There are a variety of fluids in William Shakespeare’s Macbeth such as milk, water and blood. Milk quenches one’s thirst, whereas blood pours out of a person. Water is used to wash stains away, whereas blood can taint a person. The blood image is very potent throughout Macbeth and reinforces the major themes of bravery, guilt, and violence evoked by the three witches. At the beginning of the play, the bloody captain and Lady Macbeth have very different opinions of what is brave (especially the qualities of bravery that Macbeth either shows or does not show) and both use different images of milk and blood to prove their point. The captain is bleeding because he fought bravely in battle, especially against Malcolm’s (the son of King Duncan of Scotland) “captivity” (I ii 6). His wounds signify his loyalty to Scotland. In his severely wounded state, however, the bloody captain decides to speak about Macbeth’s bravery against the Norwegian invaders and especially the rebel leader Macdonwald to the King. Macbeth has been killing so many people that his sword “smoke[s]” (I ii 21), or steams, with blood. These “execution[s]” (I ii 21) foreshadow his many other murders with his “brandished steel” (I ii 20) later on in the play. These executions are not for the good of Scotland, but for his acquiring (and guarding) the title of King of Scotland. Later in Act I, Lady Macbeth reads a letter from Macbeth telling her about the witches’ prophecy for Macbeth and Banquo, how he was hailed Thane of Cawdor by the witches and would eventually be King. Instantly, Lady Macbeth began plotting as to how Macbeth would go about murdering King Duncan to gain the title. However, she “fear[s]” (I v 15) that Macbeth’s human “nature” (I v 15) is too “milk[y]” ... ... middle of paper ... ...(IV iii 117) is “miserable” (IV iii 118) since there is an “untitled tyrant” (IV iii 118), or Macbeth, in its midst who is undeserving of a title. Macbeth, according to Macduff, is “bloody sceptred” (IV ii 118) for his sceptre and sign of his authority as a monarch, unlike those of other rulers, is covered in blood, since he had to murder to ascend the throne. It is only when Ross brings news that Macduff’s family has been murdered (most likely by Macbeth), however, that Malcolm encourages Macduff to slay Macbeth, and Macduff agrees. Macbeth wades in the blood of his victims while Malcolm and Macduff use blood imagery to describe the violence and destruction of Scotland (first evoked by the three witches) under Macbeth’s rule. Works Cited Shakespeare, William. The Tragedy of Macbeth. Boston: D.C. Heath and Company, 1915. Google Books. Web. 3 Sept. 2015.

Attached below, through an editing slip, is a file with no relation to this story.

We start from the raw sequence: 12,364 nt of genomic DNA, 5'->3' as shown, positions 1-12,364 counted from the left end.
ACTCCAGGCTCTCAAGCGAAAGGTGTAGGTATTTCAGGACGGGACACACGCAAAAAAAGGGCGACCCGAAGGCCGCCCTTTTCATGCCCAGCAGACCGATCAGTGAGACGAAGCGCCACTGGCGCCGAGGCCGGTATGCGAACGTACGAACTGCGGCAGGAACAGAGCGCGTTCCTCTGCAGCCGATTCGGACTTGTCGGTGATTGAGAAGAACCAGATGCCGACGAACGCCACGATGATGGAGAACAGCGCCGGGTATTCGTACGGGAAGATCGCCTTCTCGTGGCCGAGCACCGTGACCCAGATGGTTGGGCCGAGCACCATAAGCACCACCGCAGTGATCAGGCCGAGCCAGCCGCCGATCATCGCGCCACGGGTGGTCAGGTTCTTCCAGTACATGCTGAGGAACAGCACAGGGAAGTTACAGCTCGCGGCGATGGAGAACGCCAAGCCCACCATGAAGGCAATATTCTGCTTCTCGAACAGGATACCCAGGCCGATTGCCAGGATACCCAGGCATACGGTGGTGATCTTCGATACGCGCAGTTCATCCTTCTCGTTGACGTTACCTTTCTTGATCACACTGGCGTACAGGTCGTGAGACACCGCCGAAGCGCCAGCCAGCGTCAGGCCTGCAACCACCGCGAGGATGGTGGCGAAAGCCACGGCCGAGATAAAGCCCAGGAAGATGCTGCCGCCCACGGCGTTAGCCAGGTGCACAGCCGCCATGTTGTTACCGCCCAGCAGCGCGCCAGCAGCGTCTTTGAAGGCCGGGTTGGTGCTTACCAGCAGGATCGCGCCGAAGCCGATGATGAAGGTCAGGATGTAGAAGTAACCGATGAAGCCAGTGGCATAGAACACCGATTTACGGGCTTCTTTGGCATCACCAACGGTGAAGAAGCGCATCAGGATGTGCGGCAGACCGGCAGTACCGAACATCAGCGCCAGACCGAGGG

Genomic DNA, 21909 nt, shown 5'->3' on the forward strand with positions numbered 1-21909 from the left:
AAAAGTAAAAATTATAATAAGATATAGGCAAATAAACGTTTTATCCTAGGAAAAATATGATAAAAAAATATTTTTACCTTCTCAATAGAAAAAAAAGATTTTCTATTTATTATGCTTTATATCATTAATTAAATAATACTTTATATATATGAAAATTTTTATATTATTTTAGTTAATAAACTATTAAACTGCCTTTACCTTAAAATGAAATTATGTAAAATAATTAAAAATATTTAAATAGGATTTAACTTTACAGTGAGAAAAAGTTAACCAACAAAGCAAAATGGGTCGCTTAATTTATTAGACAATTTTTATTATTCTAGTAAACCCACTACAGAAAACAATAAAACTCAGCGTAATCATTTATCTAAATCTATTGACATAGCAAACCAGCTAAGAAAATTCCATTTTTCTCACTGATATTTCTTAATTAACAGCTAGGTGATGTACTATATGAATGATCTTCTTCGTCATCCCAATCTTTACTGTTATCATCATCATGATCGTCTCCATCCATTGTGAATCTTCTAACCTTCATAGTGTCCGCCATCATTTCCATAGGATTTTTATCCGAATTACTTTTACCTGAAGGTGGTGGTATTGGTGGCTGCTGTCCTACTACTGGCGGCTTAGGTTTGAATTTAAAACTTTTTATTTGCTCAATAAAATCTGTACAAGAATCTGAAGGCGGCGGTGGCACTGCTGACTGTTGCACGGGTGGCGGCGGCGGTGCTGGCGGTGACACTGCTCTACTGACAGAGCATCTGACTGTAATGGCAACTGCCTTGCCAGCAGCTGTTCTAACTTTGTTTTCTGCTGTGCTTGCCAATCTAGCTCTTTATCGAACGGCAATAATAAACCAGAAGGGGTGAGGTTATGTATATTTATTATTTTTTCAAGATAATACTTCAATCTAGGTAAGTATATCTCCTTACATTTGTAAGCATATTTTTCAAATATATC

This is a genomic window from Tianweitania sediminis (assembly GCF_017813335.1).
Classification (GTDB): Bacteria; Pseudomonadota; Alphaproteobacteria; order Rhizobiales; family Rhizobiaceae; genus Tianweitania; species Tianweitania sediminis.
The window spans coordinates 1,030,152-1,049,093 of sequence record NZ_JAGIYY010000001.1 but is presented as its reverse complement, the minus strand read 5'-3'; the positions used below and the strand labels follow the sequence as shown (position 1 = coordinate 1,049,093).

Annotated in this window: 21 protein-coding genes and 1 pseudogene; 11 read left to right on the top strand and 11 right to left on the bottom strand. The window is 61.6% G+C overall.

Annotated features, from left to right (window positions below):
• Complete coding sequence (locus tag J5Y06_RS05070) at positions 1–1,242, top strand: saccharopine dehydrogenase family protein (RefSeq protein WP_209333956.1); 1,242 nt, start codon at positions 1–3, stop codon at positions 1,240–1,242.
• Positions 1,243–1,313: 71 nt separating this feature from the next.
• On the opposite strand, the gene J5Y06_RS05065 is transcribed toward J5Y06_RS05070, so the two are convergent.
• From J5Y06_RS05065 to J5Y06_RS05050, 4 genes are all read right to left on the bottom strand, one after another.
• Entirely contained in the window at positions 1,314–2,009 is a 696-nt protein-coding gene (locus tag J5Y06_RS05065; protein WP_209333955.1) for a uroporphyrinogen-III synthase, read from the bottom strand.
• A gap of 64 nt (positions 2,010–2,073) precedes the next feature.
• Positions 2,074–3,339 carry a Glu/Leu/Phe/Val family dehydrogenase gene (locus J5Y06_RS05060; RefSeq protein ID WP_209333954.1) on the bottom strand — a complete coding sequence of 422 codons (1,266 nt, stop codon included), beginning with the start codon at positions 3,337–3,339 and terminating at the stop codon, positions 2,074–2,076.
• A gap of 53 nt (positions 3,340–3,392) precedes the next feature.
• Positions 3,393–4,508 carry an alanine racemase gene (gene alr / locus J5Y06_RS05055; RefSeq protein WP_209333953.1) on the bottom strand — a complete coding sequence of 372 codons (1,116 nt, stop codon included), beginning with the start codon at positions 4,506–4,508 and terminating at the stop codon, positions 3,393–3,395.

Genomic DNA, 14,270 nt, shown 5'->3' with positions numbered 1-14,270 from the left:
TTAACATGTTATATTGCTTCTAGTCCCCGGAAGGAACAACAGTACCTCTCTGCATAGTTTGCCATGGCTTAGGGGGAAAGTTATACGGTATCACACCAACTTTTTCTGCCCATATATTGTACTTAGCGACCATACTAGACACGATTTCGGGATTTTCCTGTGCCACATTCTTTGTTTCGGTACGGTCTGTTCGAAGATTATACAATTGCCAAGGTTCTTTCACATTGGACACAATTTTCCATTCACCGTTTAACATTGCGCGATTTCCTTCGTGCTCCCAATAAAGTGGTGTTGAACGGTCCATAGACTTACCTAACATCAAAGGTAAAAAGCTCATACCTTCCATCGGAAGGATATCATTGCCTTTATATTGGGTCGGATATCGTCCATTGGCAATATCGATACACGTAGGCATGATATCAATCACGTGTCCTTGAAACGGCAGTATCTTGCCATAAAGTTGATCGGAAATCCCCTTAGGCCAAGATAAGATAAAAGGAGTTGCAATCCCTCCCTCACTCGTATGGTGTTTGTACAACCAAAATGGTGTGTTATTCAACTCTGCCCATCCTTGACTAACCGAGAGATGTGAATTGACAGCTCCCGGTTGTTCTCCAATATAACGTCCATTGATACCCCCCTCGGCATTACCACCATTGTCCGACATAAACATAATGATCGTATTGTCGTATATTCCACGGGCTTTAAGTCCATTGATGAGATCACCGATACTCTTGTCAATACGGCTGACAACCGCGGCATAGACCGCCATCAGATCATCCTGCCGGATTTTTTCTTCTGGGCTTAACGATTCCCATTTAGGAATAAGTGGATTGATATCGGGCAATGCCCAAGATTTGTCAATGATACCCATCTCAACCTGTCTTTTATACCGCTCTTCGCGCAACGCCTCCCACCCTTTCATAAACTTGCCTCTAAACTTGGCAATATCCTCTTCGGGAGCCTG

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Shakespeare used the image of blood to portray the central idea of Macbeth, King Duncan’s murder. The crime is foreshadowed in the second scene of the first act. The king shouts, “ What bloody man is that?” (I,ii,1) He is referring to a soldier coming in from battle. The soldier then explains to King Duncan of Macbeth’s heroics in battle. One assumes that Macbeth is bloody just like the soldier. The soldier describes Macbeth in action “Disdaining Fortune, with his brandished steel, / Which smoked with bloody execution.” (I,ii,17-18) This line connects Macbeth with killing, and hints at the future.
Shakespeare’s use of blood imagery builds the initial characterization of Macbeth in Act I as having an ability to display and feel guilt and his hesitance to commit treason with this quote, “We still have judgment here, that we but teach bloody instructions, which, being taught, return to plague the inventor” (Shakespeare 39). This quote is important to Macbeth’s characterization because he is able to think about Duncan’s murder rationally at this point. He attempts to show Lady Macbeth the consequences of their actions, to no avail. Even though they still commit the murder, this quote demonstrates that at this time in the play, Macbeth is still able to feel guilt over it. Macbeth’s characterization can also be shown in ...